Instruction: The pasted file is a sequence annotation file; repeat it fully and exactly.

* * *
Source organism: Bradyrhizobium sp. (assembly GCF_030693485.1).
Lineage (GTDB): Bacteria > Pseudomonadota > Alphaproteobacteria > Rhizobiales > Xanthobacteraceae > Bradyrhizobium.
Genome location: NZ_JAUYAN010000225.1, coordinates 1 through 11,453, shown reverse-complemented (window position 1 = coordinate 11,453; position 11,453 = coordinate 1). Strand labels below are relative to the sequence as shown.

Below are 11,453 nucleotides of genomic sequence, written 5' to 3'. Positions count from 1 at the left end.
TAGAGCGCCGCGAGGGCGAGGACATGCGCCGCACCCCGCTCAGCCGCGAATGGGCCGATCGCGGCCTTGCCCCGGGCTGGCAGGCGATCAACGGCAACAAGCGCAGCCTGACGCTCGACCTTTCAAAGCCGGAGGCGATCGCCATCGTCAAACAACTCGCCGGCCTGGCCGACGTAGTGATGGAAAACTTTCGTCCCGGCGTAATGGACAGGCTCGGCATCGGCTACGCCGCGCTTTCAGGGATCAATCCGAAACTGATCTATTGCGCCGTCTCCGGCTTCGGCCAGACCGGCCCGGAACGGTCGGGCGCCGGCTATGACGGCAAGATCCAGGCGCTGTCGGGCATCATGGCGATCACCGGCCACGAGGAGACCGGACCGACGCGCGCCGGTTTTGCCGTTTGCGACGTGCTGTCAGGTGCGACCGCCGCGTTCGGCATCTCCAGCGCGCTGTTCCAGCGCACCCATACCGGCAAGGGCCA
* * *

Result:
Source organism: Bradyrhizobium sp. (assembly GCF_030693485.1).
Lineage (GTDB): Bacteria > Pseudomonadota > Alphaproteobacteria > Rhizobiales > Xanthobacteraceae > Bradyrhizobium.
Genome location: NZ_JAUYAN010000225.1, coordinates 1 through 11,453, shown reverse-complemented (window position 1 = coordinate 11,453; position 11,453 = coordinate 1). Strand labels below are relative to the sequence as shown.

Below are 11,453 nucleotides of genomic sequence, written 5' to 3'. Positions count from 1 at the left end.
TAGAGCGCCGCGAGGGCGAGGACATGCGCCGCACCCCGCTCAGCCGCGAATGGGCCGATCGCGGCCTTGCCCCGGGCTGGCAGGCGATCAACGGCAACAAGCGCAGCCTGACGCTCGACCTTTCAAAGCCGGAGGCGATCGCCATCGTCAAACAACTCGCCGGCCTGGCCGACGTAGTGATGGAAAACTTTCGTCCCGGCGTAATGGACAGGCTCGGCATCGGCTACGCCGCGCTTTCAGGGATCAATCCGAAACTGATCTATTGCGCCGTCTCCGGCTTCGGCCAGACCGGCCCGGAACGGTCGGGCGCCGGCTATGACGGCAAGATCCAGGCGCTGTCGGGCATCATGGCGATCACCGGCCACGAGGAGACCGGACCGACGCGCGCCGGTTTTGCCGTTTGCGACGTGCTGTCAGGTGCGACCGCCGCGTTCGGCATCTCCAGCGCGCTGTTCCAGCGCACCCATACCGGCAAGGGCCA